The workshop focussed on three aspects of technical plans:
1) Writing the technical plan (successful applications shared their experience)
2) Technical resources available at Sussex and the management of research data
3) How technical plans are assessed by the funder

16 March 2017 - Visiting Fellow: Geert Lovink, Workshop on Net Criticism and the Future of Digital Publishing

A one-day workshop on net criticism since 2008, MoneyLab topics, and digital publishing issues run by the net theorist and activist, Geert Lovink (Amsterdam), for postgraduate students.

Geert Lovink, founding director of the Institute of Network Cultures, is a Dutch-Australian media theorist and critic. He holds a PhD from the University of Melbourne and in 2003 was at the Centre for Critical and Cultural Studies, University of Queensland. In 2004 Lovink was appointed as Research Professor at the Hogeschool van Amsterdam and Associate Professor at University of Amsterdam. He is the founder of Internet projects such as nettime and fibreculture. His recent book titles are Dark Fiber (2002),Uncanny Networks (2002) and My First Recession (2003). In 2005-06 he was a fellow at the WissenschaftskollegBerlin Institute for Advanced Study where he finished his third volume on critical Internet culture, Zero Comments (2007).

16 March 2017 - Geert Lovink (Institute of Network Cultures, Amsterdam), Michael Dieter (CIM, University of Warwick): "The Future of Publishing in a (Post) Digital Age"

A panel discussion on The Future of Publishing in a (Post) Digital Age, with Geert Lovink and Michael Dieter.

Geert Lovink, founding director of the Institute of Network Cultures, is a Dutch-Australian media theorist and critic. He holds a PhD from the University of Melbourne and in 2003 was at the Centre for Critical and Cultural Studies, University of Queensland. In 2004 Lovink was appointed as Research Professor at the Hogeschool van Amsterdam and Associate Professor at University of Amsterdam. He is the founder of internet projects such as nettime and fibreculture. His recent book titles are Dark Fiber (2002), Uncanny Networks (2002) and My First Recession (2003). In 2005-06 he was a fellow at the Wissenschaftskolleg Berlin Institute for Advanced Study where he finished his third volume on critical internet culture, Zero Comments(2007).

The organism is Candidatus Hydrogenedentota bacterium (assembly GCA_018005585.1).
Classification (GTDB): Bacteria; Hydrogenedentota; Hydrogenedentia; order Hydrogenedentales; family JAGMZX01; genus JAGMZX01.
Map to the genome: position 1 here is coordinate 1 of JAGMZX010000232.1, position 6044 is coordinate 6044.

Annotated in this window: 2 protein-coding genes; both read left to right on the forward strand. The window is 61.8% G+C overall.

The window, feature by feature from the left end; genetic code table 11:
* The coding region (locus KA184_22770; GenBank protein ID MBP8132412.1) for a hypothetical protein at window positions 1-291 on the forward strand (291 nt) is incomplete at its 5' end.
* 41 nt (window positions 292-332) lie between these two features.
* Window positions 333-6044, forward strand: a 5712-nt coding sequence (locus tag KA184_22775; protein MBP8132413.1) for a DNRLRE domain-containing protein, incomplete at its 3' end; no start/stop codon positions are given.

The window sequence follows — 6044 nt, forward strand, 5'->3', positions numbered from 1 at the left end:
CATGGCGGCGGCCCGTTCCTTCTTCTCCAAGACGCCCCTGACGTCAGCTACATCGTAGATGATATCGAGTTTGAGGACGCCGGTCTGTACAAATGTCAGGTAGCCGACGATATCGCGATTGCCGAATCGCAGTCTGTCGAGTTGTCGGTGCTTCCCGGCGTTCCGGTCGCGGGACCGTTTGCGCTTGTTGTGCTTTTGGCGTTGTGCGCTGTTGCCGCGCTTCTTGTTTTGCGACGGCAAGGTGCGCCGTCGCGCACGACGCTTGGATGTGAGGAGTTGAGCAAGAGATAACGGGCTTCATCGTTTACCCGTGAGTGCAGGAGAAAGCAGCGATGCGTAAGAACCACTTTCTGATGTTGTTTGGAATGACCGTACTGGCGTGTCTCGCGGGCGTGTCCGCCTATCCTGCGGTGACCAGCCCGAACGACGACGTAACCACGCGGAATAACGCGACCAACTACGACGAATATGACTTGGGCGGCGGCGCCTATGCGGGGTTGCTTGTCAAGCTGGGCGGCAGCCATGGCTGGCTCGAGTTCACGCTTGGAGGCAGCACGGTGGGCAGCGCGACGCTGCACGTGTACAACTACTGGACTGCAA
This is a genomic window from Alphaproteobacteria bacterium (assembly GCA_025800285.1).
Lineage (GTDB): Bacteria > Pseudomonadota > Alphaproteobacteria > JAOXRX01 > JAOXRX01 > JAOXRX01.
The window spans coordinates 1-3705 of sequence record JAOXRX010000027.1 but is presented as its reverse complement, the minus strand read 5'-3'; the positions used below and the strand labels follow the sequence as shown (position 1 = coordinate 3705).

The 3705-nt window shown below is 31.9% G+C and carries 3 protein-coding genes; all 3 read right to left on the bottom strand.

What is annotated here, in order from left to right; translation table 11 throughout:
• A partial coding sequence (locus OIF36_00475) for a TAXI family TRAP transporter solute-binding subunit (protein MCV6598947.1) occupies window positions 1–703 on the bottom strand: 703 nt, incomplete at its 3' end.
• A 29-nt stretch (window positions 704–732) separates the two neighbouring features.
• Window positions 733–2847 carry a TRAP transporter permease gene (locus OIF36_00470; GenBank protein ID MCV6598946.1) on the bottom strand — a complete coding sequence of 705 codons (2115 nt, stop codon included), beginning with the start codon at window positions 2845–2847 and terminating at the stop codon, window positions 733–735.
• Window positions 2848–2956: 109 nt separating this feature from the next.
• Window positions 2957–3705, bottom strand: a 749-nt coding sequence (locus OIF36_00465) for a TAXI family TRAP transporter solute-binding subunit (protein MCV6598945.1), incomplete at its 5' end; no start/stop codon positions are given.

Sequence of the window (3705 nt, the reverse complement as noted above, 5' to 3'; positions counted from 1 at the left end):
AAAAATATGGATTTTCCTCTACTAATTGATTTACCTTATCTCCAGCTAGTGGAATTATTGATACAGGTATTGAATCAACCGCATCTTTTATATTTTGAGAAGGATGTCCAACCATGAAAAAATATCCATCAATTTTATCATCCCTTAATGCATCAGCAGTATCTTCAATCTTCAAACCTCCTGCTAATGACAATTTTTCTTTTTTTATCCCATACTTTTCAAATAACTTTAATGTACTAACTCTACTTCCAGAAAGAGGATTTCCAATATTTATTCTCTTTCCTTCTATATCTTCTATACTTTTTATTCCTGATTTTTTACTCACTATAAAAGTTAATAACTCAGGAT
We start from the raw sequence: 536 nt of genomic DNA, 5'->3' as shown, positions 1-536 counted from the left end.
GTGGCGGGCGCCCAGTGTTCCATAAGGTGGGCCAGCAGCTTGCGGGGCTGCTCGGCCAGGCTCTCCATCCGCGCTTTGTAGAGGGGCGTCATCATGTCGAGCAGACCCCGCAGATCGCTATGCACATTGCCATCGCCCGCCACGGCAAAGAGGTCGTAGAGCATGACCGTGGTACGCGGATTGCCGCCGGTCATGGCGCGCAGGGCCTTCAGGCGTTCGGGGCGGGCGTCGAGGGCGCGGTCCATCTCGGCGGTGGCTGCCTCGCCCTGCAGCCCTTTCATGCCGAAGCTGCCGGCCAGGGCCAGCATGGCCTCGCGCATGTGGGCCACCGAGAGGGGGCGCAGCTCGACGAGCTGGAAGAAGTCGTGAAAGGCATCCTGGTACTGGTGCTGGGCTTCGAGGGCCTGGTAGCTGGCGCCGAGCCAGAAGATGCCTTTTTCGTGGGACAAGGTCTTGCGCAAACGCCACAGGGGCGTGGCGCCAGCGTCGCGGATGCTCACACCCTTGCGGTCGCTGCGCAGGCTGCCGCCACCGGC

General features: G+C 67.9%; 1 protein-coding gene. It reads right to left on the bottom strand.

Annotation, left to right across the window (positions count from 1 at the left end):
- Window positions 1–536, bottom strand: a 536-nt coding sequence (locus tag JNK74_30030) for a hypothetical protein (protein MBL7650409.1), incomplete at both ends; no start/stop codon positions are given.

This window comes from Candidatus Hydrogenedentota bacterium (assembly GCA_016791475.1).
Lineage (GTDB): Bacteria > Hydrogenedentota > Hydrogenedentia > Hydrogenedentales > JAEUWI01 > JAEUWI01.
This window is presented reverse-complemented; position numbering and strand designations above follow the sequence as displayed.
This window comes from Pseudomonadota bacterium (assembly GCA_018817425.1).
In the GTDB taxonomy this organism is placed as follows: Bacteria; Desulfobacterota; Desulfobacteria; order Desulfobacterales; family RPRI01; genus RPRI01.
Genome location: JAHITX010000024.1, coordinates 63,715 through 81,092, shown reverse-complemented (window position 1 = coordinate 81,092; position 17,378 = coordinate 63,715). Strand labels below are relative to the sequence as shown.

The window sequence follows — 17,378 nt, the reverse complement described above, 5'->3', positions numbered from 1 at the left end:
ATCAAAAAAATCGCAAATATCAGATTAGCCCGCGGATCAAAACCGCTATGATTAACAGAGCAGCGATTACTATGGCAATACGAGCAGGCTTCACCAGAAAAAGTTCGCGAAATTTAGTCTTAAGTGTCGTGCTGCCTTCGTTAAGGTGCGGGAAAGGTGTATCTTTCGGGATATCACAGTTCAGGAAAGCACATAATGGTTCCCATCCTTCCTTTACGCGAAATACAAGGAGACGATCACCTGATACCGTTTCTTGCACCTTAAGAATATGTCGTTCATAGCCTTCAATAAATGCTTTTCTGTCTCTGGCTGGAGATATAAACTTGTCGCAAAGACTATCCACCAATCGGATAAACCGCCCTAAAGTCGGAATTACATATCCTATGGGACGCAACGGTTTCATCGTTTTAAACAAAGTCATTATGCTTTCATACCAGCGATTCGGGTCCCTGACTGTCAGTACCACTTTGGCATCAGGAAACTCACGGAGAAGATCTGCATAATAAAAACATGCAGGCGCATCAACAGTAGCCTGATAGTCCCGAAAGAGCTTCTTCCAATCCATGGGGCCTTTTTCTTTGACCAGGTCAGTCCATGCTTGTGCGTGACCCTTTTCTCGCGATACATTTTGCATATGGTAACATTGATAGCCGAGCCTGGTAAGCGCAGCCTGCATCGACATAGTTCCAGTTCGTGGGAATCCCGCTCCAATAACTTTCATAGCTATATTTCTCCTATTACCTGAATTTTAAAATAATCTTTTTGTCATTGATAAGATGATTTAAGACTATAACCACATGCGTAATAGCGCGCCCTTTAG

Michael Dieter is an Assistant Professor at CIM, University of Warwick. He holds a PhD in Culture and Communication from the University of Melbourne on media arts practice and theory. His current research focuses on publishing practices after digitisation, cultural techniques in interface and user-experience design, and genealogies of media at the intersection of aesthetic and political thought.

24 March 2017 - Professor Phillippe van Parijs "Minimum Basic Income: Free Riding or Fair Sharing?" (Social and Political Thought/Sussex Humanities Lab Research seminar series)

Phillippe van Parijs is professor at the Faculty of economic, social and political sciences of the Université catholique de Louvain (UCL), where is holds the Hoover Chair of economic and social ethics.

He has held positions at Harvard University's Department of Philosophy, Nuffield College, Oxford, and visiting positions at the Universities of AmsterdamManchesterSienaQuébec (Montréal), Wisconsin (Madison), Maine (Orono) and Aix-Marseille, the European University Institute (Florence), All Souls College (Oxford), Yale UniversitySciences Po (Paris), the Autonomous University of Barcelona and the École Normale Supérieure (Paris).

He is one of the founders of the Basic Income European Network (BIEN), which became in 2004 the Basic Income Earth Network, and he chairs its International Board. He coordinates the Ethical Forum of the University Foundation. He also coordinates the Pavia Group with Kris Deschouwer and, with Paul De Grauwe, the Re-Bel initiative. He is a member of Belgium's Royal Academy of Sciences, Letters and Fine Arts, of the International Institute of Philosophy, and of the European Academy of Sciences and Arts and Fellow of the British Academy. In 2001, he was awarded the Francqui Prize, Belgium's most generous scientific prize.

27 March 2017 - Professor Margaret Boden (University of Sussex) "How is Computer Art Held Back by the Limitations of Current AI?"
(Sussex Humanities Lab Research Seminar)

The current AI that’s arousing most excitement is “deep learning”. One application of this has been used to generate images superficially similar to collages. However, it’s not a reliable generator of collages, because we don’t understand enough about how it works. In general, current “deep” networks are black boxes.